The return of bike racingRead Now
Yes, UCI stuff like the Strada Bianchi and the Tour of Poland are back and there may even be, say it quietly, a Tour de France in 2020, but more relevantly for us mortals, that stalwart of the British club scene, the time trial is back! In England at least, I have riders in Scotland who are waiting with bated breath to see what Nicola has to say on the subject and we keep our fingers firmly crossed.
Only a few weeks ago it looked like we were facing a season with no grass roots competitive racing at all and, although it’s not of much consolation to my clients who’s focus is on sportives or road racing, it represents a chink of light at the end of the tunnel.
In my patch, we’re fortunate to have a rich cycling club scene and, with Cycling Time Trials lot on the ball, when the announcement was made on Monday 12th July, my club were sufficiently prepared to launch the first ‘10’ on the following Wednesday. There is a detailed risk assessment to ensure Covid safety, the practical upshot of which is pre-registration, social distancing, no held starts and no hanging around at the start of the end of the event. Remembering to bring a pen and being prepared to contort yourself to pin your own number on is a small price to pay. Frankly, I've felt a lot safer at the time trials I've done this year than I have in a supermarket. Although, it's fair to say that might be true with or without Covid-19...
It’s been interesting to see the times for those who’ve followed a training program over lockdown, most of them are flying. Their feedback to me has been the accountability a coach brings to the process means, even in the absence of definite dates in the racing calendar, they’ve been able to keep their training on track. I’ve struggled with that personally – I’ve got 'me' holding 'me' to account and that doesn’t always work so great! It's not that coaches are generally either too tough or too easy on themselves. it's just hard to be objective with your own data. Objective analysis is an absolutely critical part of the coaching process.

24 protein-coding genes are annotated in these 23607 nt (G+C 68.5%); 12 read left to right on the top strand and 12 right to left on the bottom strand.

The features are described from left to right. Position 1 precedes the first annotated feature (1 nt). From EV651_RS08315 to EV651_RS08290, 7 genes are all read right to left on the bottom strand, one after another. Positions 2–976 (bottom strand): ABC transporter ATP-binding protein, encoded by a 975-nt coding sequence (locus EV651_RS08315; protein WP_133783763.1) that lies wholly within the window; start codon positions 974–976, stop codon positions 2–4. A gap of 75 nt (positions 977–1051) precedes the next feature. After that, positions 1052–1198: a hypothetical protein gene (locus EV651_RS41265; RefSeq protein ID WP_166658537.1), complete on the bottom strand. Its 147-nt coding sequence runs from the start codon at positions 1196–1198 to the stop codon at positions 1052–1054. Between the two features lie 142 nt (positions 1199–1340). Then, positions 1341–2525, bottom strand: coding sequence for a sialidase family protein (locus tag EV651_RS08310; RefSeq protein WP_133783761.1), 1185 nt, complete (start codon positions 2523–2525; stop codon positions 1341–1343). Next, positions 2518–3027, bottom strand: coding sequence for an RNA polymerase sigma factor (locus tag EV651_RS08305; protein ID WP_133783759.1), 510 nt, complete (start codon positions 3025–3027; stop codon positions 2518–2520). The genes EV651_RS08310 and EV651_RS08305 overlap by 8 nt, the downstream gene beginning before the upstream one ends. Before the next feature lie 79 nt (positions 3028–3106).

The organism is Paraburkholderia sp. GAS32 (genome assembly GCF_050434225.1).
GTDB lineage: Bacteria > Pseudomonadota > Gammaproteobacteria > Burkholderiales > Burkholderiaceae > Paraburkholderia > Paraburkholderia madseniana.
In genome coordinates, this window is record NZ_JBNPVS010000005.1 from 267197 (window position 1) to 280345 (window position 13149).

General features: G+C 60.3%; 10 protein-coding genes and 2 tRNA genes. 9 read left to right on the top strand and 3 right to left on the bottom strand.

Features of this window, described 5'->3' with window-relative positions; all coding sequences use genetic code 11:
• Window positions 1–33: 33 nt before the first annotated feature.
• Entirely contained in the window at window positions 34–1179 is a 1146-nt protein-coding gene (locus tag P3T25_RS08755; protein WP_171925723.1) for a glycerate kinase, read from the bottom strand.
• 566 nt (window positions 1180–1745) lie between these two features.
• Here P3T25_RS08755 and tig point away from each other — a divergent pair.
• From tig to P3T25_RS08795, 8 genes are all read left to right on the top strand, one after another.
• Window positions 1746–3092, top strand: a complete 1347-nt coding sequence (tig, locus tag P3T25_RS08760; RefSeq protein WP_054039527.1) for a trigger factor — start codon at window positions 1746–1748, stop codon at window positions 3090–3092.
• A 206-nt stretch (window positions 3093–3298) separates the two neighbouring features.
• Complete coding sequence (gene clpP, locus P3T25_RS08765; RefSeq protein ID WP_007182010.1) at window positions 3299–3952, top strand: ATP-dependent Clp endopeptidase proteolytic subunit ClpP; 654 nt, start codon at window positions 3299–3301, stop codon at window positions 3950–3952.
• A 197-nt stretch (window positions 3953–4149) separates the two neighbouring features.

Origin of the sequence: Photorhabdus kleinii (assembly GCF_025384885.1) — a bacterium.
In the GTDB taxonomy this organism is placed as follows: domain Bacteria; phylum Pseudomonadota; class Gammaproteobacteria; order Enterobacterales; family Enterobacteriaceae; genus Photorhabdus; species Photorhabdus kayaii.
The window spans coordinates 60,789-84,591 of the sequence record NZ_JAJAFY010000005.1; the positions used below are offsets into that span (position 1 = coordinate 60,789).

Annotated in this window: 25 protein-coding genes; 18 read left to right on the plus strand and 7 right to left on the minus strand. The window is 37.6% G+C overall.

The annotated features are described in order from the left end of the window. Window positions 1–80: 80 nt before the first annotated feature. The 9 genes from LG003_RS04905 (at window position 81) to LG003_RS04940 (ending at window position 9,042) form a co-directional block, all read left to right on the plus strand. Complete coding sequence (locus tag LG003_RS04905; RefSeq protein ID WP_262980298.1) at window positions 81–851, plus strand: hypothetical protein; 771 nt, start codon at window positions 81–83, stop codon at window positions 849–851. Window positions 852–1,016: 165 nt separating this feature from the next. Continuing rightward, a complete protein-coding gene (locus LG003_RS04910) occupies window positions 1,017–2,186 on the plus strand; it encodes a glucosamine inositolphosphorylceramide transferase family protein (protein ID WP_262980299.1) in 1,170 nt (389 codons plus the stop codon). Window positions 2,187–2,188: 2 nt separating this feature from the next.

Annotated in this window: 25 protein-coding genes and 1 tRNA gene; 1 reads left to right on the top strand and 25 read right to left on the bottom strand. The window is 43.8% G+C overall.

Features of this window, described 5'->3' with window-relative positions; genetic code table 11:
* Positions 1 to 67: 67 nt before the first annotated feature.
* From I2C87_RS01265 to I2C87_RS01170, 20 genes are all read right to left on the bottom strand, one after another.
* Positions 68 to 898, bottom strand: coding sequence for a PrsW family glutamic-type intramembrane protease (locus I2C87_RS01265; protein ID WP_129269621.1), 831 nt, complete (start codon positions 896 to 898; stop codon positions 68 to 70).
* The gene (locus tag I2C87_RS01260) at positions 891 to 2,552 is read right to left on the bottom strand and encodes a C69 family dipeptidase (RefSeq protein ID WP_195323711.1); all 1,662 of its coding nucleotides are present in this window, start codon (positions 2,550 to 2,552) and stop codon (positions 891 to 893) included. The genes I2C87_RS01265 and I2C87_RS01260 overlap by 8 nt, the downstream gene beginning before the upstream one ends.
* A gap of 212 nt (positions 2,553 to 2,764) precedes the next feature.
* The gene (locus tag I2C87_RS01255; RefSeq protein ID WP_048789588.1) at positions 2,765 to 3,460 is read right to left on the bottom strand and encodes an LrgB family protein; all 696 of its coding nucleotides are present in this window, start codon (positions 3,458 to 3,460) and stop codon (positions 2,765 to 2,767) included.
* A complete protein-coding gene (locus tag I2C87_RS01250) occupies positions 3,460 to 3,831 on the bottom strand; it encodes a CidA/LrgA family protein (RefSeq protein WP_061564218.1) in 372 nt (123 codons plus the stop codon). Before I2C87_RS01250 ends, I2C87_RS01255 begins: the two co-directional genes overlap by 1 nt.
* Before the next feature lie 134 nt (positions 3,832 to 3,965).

I had two principal concerns about the possibility of no racing this season for my riders. First, the prospect of a coming winter with no racing or events under our belts was daunting. Post-Christmas until the start of the season is critical training time, much of it done in a combination of lousy weather and dark nights on the turbo in the UK. Going straight in to that following a blank season would be physiologically and psychologically tough.
Secondly, for some older riders (me included) missing a complete season means missing race level efforts, those ones where you’re turning yourself inside out partly because you’ve got a number on your back and partly because somebody has a stopwatch on you. Often, this is unrepeatable in training. In my mind you need both the effort and the data. The chewing the handlebars stuff is hard won and it’s important to know it’s still there and helps to set some parameters for the next season.
Irrespective of our form or times, I think most of us who time trial are just grateful for something, anything, this year. Even dyed in the wool roadies are showing up - resentfully obviously, but they are showing up. Time trialling remains the most accessible cycle sport so if your club are doing some, get stuck in. You don’t have to be an aero-geek or super fit to get something out of a time trial as ultimately you're racing against yourself, you just need a bike and fiver. Oh, and your own pen.
Rich Smith has hit the biscuit barrel too hard over lockdown and now regrets his actions. He has coached the GB Transplant Cycling team for 10 years, is a British Cycling qualified Level 3 coach and a mature psychology student. He spent 30 years responding badly to people in authority in senior roles for Barclays, HSBC, British Waterways and National Grid Property.
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The ramblings of a cycling coach...